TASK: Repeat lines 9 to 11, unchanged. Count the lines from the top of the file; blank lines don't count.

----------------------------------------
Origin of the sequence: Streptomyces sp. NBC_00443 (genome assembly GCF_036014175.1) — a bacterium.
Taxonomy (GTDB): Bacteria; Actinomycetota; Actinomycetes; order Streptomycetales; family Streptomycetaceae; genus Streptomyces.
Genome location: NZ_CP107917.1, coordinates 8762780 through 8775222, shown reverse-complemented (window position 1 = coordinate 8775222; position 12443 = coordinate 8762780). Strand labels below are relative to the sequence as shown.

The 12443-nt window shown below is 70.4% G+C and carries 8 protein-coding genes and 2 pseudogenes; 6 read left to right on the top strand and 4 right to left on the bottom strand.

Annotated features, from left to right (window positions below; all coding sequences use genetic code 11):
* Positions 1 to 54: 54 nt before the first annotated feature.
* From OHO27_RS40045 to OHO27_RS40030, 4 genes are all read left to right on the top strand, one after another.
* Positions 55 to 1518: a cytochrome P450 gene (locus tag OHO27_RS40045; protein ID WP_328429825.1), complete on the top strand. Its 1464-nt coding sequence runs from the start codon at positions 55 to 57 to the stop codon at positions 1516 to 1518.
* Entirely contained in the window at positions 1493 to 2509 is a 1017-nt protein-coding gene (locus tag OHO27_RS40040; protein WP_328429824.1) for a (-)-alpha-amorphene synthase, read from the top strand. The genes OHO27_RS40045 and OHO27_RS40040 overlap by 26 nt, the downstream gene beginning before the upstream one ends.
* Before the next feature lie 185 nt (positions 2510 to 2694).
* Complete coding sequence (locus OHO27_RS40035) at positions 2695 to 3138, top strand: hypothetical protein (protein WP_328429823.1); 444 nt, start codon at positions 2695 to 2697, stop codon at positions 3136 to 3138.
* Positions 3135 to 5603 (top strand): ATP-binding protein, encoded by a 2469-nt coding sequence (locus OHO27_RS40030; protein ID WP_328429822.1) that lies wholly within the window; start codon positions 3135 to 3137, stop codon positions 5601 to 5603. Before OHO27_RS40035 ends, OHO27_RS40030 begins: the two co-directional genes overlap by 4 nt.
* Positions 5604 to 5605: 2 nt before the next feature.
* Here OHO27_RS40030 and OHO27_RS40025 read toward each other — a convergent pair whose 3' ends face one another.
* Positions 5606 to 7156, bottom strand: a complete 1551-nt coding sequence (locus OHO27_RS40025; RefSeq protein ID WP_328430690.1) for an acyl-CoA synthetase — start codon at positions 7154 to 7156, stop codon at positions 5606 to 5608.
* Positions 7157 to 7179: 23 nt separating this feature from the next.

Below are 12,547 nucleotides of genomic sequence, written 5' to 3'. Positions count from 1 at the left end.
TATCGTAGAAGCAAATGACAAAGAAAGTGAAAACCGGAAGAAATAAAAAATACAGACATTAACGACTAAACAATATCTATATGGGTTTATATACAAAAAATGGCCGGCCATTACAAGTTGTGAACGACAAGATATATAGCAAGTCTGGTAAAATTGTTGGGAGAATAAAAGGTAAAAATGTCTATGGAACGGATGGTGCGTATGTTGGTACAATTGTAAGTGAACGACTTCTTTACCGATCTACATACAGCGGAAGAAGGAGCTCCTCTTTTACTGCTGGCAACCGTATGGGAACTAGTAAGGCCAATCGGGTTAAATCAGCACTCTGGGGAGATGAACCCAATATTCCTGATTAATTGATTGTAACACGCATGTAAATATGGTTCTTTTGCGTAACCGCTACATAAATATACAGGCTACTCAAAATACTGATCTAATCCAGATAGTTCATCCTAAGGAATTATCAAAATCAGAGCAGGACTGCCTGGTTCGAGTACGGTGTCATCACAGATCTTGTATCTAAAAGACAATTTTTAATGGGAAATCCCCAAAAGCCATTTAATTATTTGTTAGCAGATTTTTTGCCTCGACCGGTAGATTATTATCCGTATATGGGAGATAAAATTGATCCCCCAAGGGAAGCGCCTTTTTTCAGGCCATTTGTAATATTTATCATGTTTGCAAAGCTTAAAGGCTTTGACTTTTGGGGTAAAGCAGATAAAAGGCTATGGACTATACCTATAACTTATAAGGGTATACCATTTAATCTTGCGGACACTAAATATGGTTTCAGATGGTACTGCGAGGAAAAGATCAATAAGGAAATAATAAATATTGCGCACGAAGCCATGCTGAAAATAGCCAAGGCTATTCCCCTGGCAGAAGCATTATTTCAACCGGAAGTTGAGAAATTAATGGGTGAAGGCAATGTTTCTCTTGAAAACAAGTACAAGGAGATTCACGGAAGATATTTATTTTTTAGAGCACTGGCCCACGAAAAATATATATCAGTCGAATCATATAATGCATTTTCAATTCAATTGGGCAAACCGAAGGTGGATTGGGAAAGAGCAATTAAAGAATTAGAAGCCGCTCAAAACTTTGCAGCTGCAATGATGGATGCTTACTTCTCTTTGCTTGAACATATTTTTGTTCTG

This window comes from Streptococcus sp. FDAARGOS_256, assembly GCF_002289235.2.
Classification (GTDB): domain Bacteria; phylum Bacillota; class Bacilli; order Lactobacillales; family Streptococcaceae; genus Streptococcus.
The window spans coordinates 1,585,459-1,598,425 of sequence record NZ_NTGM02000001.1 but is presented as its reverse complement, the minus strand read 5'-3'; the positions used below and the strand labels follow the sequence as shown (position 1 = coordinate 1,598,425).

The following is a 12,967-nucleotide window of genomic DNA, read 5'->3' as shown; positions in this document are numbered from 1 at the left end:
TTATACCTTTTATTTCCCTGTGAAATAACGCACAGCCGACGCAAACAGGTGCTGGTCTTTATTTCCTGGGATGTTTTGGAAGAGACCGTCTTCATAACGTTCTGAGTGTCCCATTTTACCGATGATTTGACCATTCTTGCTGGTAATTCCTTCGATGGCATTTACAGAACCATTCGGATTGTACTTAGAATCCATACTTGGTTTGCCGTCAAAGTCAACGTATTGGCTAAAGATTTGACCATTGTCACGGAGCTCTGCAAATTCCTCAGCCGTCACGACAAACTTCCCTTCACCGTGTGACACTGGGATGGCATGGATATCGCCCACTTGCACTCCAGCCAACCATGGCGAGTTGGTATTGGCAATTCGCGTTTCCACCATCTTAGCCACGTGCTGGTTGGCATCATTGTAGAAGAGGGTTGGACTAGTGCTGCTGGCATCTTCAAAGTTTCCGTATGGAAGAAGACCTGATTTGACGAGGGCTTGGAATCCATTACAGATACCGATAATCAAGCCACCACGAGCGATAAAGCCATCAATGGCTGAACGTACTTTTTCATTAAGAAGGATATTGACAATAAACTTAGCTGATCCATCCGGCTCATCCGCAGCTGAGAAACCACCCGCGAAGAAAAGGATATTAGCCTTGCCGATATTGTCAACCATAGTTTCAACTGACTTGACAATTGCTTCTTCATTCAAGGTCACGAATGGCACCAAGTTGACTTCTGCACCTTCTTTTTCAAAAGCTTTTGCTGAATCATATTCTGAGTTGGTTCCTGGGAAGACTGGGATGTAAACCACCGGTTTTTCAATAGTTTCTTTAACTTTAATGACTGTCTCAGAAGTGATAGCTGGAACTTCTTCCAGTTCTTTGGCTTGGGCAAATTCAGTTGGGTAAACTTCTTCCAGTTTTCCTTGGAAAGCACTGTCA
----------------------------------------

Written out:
* Entirely contained in the window at positions 1493 to 2509 is a 1017-nt protein-coding gene (locus tag OHO27_RS40040; protein WP_328429824.1) for a (-)-alpha-amorphene synthase, read from the top strand. The genes OHO27_RS40045 and OHO27_RS40040 overlap by 26 nt, the downstream gene beginning before the upstream one ends.
* Before the next feature lie 185 nt (positions 2510 to 2694).
* Complete coding sequence (locus OHO27_RS40035) at positions 2695 to 3138, top strand: hypothetical protein (protein WP_328429823.1); 444 nt, start codon at positions 2695 to 2697, stop codon at positions 3136 to 3138.